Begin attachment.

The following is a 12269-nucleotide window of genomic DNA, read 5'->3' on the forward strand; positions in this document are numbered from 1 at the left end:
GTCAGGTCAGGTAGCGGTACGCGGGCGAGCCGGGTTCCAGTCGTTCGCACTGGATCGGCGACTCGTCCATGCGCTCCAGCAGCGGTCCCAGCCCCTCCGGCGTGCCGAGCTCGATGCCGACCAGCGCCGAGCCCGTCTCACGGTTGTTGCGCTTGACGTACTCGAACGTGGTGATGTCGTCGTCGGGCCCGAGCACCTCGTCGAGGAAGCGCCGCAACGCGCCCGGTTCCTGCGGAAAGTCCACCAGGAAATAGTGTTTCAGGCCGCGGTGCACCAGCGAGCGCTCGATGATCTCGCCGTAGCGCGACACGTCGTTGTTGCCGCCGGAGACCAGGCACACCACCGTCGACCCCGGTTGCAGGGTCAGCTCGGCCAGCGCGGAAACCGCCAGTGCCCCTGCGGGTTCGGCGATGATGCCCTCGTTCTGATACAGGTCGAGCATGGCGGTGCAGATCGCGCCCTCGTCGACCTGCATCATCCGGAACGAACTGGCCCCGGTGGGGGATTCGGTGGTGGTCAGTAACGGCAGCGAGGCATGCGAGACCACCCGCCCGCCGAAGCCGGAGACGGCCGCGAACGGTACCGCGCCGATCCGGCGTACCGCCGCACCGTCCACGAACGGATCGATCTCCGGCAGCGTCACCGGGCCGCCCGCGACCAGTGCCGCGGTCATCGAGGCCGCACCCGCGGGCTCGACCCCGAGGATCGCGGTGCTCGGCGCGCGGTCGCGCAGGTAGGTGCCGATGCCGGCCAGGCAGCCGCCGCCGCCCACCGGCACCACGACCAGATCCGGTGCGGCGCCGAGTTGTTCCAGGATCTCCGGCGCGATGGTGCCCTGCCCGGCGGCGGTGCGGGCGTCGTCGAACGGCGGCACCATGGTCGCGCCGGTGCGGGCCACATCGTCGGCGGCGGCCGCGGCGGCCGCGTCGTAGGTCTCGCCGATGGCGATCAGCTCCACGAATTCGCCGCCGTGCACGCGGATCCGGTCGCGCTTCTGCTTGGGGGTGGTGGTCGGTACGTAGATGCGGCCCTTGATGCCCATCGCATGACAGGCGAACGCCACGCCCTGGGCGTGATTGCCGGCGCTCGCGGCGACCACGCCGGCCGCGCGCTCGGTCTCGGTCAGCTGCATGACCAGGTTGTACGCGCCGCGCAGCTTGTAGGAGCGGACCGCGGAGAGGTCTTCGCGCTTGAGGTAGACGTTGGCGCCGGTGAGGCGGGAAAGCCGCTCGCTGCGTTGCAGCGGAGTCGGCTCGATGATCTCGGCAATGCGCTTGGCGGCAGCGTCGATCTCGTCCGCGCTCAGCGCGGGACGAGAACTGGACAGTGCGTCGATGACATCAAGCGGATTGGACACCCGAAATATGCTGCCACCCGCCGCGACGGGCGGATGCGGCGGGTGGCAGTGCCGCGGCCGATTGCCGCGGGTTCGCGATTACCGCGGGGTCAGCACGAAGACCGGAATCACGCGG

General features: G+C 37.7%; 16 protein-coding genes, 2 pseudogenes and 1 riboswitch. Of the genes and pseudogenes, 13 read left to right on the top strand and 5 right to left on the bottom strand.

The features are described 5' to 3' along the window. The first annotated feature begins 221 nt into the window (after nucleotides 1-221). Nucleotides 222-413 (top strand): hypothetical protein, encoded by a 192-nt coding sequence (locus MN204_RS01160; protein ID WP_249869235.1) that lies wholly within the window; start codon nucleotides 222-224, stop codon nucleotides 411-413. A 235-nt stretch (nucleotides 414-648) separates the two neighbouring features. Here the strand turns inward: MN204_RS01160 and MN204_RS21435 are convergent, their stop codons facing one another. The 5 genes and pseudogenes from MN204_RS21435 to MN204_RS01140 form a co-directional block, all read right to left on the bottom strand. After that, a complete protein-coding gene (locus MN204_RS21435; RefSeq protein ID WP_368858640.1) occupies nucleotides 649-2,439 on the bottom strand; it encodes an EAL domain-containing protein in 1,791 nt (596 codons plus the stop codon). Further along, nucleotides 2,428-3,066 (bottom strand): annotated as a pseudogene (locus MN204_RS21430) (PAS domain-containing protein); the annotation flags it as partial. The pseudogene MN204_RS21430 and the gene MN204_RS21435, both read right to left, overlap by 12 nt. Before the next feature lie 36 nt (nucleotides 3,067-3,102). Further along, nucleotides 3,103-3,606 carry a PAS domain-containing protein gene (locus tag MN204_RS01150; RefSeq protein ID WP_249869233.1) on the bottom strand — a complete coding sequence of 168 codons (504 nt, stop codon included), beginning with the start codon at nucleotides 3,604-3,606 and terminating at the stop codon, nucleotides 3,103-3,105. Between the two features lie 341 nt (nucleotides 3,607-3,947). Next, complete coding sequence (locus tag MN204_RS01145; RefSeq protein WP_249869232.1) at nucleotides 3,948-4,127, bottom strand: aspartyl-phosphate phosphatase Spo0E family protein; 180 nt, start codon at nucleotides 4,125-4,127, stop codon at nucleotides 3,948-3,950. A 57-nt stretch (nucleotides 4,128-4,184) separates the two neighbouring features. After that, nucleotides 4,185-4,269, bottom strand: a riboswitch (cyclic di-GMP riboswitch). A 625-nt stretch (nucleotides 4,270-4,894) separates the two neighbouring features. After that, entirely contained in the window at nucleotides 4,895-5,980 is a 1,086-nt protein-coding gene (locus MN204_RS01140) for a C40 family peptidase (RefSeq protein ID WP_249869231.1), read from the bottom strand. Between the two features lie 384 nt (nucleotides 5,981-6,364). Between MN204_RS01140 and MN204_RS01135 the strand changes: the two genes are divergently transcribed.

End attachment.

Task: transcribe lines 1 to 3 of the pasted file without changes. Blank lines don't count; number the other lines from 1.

The following is a 12269-nucleotide window of genomic DNA, read 5'->3' on the forward strand; positions in this document are numbered from 1 at the left end:
GTCAGGTCAGGTAGCGGTACGCGGGCGAGCCGGGTTCCAGTCGTTCGCACTGGATCGGCGACTCGTCCATGCGCTCCAGCAGCGGTCCCAGCCCCTCCGGCGTGCCGAGCTCGATGCCGACCAGCGCCGAGCCCGTCTCACGGTTGTTGCGCTTGACGTACTCGAACGTGGTGATGTCGTCGTCGGGCCCGAGCACCTCGTCGAGGAAGCGCCGCAACGCGCCCGGTTCCTGCGGAAAGTCCACCAGGAAATAGTGTTTCAGGCCGCGGTGCACCAGCGAGCGCTCGATGATCTCGCCGTAGCGCGACACGTCGTTGTTGCCGCCGGAGACCAGGCACACCACCGTCGACCCCGGTTGCAGGGTCAGCTCGGCCAGCGCGGAAACCGCCAGTGCCCCTGCGGGTTCGGCGATGATGCCCTCGTTCTGATACAGGTCGAGCATGGCGGTGCAGATCGCGCCCTCGTCGACCTGCATCATCCGGAACGAACTGGCCCCGGTGGGGGATTCGGTGGTGGTCAGTAACGGCAGCGAGGCATGCGAGACCACCCGCCCGCCGAAGCCGGAGACGGCCGCGAACGGTACCGCGCCGATCCGGCGTACCGCCGCACCGTCCACGAACGGATCGATCTCCGGCAGCGTCACCGGGCCGCCCGCGACCAGTGCCGCGGTCATCGAGGCCGCACCCGCGGGCTCGACCCCGAGGATCGCGGTGCTCGGCGCGCGGTCGCGCAGGTAGGTGCCGATGCCGGCCAGGCAGCCGCCGCCGCCCACCGGCACCACGACCAGATCCGGTGCGGCGCCGAGTTGTTCCAGGATCTCCGGCGCGATGGTGCCCTGCCCGGCGGCGGTGCGGGCGTCGTCGAACGGCGGCACCATGGTCGCGCCGGTGCGGGCCACATCGTCGGCGGCGGCCGCGGCGGCCGCGTCGTAGGTCTCGCCGATGGCGATCAGCTCCACGAATTCGCCGCCGTGCACGCGGATCCGGTCGCGCTTCTGCTTGGGGGTGGTGGTCGGTACGTAGATGCGGCCCTTGATGCCCATCGCATGACAGGCGAACGCCACGCCCTGGGCGTGATTGCCGGCGCTCGCGGCGACCACGCCGGCCGCGCGCTCGGTCTCGGTCAGCTGCATGACCAGGTTGTACGCGCCGCGCAGCTTGTAGGAGCGGACCGCGGAGAGGTCTTCGCGCTTGAGGTAGACGTTGGCGCCGGTGAGGCGGGAAAGCCGCTCGCTGCGTTGCAGCGGAGTCGGCTCGATGATCTCGGCAATGCGCTTGGCGGCAGCGTCGATCTCGTCCGCGCTCAGCGCGGGACGAGAACTGGACAGTGCGTCGATGACATCAAGCGGATTGGACACCCGAAATATGCTGCCACCCGCCGCGACGGGCGGATGCGGCGGGTGGCAGTGCCGCGGCCGATTGCCGCGGGTTCGCGATTACCGCGGGGTCAGCACGAAGACCGGAATCACGCGG

General features: G+C 37.7%; 16 protein-coding genes, 2 pseudogenes and 1 riboswitch. Of the genes and pseudogenes, 13 read left to right on the top strand and 5 right to left on the bottom strand.